Is a Spring Break road trip with a battery
possible? Yes it is. And it’s fun.
Barrons just finished one. We drove a white
Barrons to test leads many electric vehicles. Driving cars is fun, but we are always more concerned about car stocks. That said, electric vehicles are still new and investors need to understand the rapidly changing technology as well as the competitive landscape.
The Model Y road trip covered by far the most distance of our EV adventures. We felt a little range anxiety at the start of the trip. Our first charge stop, selected by Tesla’s navigation system, was about 150 miles away and predicted about 10% charge remaining when we were due to arrive.
Our Model Y didn’t start with a full charge. The car tested has around 300 miles of range on a single charge.
Everything went well. And getting back to a full charge took about 50 minutes. A charge equivalent to about 150 miles, however, happened in about 20 minutes. It was quick.
The Tesla supercharger network, or any fast charger, can put more energy back into the batteries at the start of a charge cycle. The charge cycle slows down as the batteries fill up. We had to wait for a full charge because there were hundreds of miles left on the original route.
The stop, in New Jersey, included a dinner at Chick-Fil-A, at the request of a teenager. The teenager, seated in the back, pointed out that the Model Y’s legroom was adequate and the seat was comfortable.
This filler costs less than $20. For the whole trip, the charging bill was about $60 or $70. A similarly equipped gasoline crossover would have cost around $160 to $200. It’s all a rough calculation. There was plenty of everyday city driving in the mix.
Remember that charging a Tesla in a Tesla Supercharger costs a bit more than charging it at home. Tesla earns some return on the capital spent to set up the charging network.
Tesla drivers can track charging or check charging status on the large tablet in the center of the dashboard. The tablet is pretty much all there is in the cabin. Wipers, air conditioning, side mirrors are all controlled by the tablet. Tesla doesn’t seem to like a lot of knobs and buttons. The interior is pleasant but spartan.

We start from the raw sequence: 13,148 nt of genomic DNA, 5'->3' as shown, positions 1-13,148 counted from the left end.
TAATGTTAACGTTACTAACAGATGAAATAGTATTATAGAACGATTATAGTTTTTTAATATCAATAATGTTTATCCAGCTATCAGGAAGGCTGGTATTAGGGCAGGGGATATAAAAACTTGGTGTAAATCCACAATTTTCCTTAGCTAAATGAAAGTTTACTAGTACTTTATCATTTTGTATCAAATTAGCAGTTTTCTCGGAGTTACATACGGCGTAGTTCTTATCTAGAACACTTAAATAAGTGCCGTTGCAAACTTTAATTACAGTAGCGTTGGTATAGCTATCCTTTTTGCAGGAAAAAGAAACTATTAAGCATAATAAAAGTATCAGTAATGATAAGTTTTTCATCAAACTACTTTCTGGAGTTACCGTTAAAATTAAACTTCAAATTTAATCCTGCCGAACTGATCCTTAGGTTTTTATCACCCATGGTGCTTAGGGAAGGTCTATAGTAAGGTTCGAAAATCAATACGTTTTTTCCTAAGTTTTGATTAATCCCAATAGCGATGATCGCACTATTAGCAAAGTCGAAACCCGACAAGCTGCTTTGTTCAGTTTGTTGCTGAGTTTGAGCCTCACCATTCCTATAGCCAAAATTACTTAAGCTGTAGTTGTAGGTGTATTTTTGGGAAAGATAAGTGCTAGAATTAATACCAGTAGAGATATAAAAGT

The ride is comfortable, but interior cabin noise is a bit louder than a 2021 Volvo XC90–Barrons other vehicle. Cabin noise might be something Tesla is working on.
Highway cabin noise aside, Tesla nailed the overall driving experience. The Model Y driven could go from zero to 60 miles per hour, from a rolling start, in about 3 seconds. That’s enough to cause butterflies. It was also enough that all members of the extended family wanted to take a ride.
Passengers enjoyed the ride. “It was eppuck,” said a six-year-old would-be Tesla owner.
Passengers were also impressed by the many cameras offering blind-spot views when changing lanes as well as the computer-generated visualization of the road and traffic ubiquitously on the tablet screen. It’s very easy to get an idea of what’s going on around Model Y at all times.
The Tesla we drove wasn’t fully self-driving, but it did have safety features like adaptive cruise control, lane-keep assist, emergency braking, and auto steering, which we used on Highway.
The vehicle’s price combination – this Model Y would cost over $60,000 – the vehicle lineup, charging experience and overall quality were at the forefront of the EV industry, based on Barrons experience. If that’s enough to argue Tesla stock $1 trillion is for Wall Street analysts with bulls and bears to debate.
Tesla is certainly growing, which helps justify the growth valuation. Shares are trading at around 78 times estimated earnings for 2023. First quarter 2022 the deliveries increased by nearly 70% year over year.
Tesla stock is up about 3% year-to-date. the
are down about 5% and 4%, respectively.
Write to Al Root at allen.r[email protected]